Get alerts of updates about «Overview of systematic methodology reviews of the design and conduct of randomized trials and systematic reviews of healthcare interventions»
You have subscribed to alerts about:
About this publication
Decisions about the design and reporting of randomized trials and systematic reviews should be informed by the best available methodological research. Ideally this evidence should be summarised in systematic reviews.
This overview includes systematic methodology reviews relevant to conducting and reporting pragmatic randomized controlled trials (RCTs) and systematic reviews of RCTs. It was undertaken as part of Practihc (Pragmatic Randomized Controlled Trials in HealthCare) and in collaboration with ESCORT.
This overview of reviews aims to support Practihc guidance for designing pragmatic randomised trials:
- to inform future revisions of the CONSORT guidelines for reporting randomised trials
- to inform guidelines for conducting and reporting systematic reviews
- and to inform decisions about priorities for Cochrane methodology reviews
Methodology reviews were compiled by searching the Cochrane Methodology Register), the Cochrane Database of Methodology Reviews, and UK NHS HTA Methodology Reviews. Two reviewers identified potentially relevant reviews. These were retrieved and the same two reviewers assessed the relevance.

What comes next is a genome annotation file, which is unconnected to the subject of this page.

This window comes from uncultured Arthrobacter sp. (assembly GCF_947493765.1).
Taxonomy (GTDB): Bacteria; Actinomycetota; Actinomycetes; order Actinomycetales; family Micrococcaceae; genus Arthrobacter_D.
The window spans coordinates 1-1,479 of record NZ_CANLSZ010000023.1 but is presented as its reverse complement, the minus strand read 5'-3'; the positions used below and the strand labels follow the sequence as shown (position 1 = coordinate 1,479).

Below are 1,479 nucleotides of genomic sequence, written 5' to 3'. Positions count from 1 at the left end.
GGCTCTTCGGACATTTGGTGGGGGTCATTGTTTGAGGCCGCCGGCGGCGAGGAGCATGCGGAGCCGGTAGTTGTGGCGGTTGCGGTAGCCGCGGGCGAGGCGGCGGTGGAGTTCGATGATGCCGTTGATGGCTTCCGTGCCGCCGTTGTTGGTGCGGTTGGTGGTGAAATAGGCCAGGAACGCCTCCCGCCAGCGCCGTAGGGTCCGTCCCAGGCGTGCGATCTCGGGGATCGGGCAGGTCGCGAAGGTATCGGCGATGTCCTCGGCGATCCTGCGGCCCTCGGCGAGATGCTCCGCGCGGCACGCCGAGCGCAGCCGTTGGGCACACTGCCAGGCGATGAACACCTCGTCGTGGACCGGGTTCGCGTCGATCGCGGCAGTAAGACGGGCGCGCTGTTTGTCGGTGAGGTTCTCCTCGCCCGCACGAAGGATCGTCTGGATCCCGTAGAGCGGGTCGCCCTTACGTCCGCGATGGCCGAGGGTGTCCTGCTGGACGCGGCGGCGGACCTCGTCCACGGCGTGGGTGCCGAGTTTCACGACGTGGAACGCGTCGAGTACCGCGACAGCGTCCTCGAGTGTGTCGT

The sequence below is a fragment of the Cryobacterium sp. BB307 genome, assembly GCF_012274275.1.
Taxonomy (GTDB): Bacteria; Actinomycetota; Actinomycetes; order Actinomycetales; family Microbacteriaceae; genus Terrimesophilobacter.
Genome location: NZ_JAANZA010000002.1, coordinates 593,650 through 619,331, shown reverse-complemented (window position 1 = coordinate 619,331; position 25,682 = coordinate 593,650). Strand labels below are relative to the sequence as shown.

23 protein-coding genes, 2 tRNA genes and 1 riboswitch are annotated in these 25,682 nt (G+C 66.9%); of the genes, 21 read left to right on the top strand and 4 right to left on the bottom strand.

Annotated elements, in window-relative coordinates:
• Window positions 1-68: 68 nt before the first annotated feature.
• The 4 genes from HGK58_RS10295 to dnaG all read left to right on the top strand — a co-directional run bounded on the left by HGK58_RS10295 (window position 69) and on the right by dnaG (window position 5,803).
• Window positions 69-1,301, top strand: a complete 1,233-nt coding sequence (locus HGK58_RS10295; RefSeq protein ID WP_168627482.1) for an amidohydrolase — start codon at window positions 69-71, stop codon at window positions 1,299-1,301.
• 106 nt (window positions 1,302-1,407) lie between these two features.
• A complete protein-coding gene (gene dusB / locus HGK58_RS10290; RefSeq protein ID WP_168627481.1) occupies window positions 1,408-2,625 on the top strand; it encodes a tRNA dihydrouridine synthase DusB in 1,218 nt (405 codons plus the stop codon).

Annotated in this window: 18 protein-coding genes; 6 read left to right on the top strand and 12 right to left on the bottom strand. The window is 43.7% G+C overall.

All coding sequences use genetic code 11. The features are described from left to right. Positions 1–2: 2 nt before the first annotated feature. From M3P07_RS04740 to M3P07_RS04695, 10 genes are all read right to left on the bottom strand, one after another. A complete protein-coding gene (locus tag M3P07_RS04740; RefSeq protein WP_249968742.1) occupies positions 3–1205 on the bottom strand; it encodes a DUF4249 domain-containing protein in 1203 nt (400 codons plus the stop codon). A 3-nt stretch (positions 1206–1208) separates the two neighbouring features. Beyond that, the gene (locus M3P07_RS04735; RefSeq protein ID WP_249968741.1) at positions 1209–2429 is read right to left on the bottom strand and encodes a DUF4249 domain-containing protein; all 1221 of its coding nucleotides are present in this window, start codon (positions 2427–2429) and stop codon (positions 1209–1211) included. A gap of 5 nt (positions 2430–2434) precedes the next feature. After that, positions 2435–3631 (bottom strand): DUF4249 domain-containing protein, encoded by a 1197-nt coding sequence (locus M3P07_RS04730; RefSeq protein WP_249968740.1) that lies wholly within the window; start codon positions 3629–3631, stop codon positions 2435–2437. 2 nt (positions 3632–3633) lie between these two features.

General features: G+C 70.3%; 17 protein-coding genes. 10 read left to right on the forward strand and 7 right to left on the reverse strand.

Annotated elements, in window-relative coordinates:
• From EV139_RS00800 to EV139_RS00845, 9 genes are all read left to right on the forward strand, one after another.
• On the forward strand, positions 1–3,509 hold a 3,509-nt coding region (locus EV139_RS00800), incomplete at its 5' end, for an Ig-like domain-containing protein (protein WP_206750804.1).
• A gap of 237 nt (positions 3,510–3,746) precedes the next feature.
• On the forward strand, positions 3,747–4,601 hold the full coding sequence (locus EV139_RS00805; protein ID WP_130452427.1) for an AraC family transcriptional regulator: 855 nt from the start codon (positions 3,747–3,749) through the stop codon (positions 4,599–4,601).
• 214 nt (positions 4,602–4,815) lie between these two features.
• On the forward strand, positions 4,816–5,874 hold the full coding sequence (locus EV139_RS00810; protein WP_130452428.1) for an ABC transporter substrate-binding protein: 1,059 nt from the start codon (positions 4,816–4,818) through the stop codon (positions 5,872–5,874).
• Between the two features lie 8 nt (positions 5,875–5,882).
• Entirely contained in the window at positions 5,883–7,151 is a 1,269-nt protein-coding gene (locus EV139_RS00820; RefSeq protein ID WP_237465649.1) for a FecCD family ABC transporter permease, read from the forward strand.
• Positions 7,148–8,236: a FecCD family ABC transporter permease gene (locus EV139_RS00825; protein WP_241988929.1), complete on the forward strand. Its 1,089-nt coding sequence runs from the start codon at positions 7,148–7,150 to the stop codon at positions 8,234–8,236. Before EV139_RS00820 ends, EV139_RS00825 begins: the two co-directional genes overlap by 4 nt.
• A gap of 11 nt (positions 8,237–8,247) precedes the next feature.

A total of twenty-eight methodology reviews were included covering sixteen topic areas. Thirty-one structured abstracts were prepared for the included reviews and a commentary was written for each topic area.
There are relatively few systematic methodology reviews and many of the included methodology reviews found a paucity of empirical evidence. As a consequence, many decisions about the design and reporting of randomized trials and systematic reviews must be based on logical arguments, often with uncertainty about what empirical evidence is available, due to the lack of a systematic methodology review, or uncertainty about the impact of alternative decisions, due to the lack of empirical evidence.
This uncertainty not only impacts on the use of resources for research, but it has important consequences for the availability of reliable evidence to inform decisions about health care.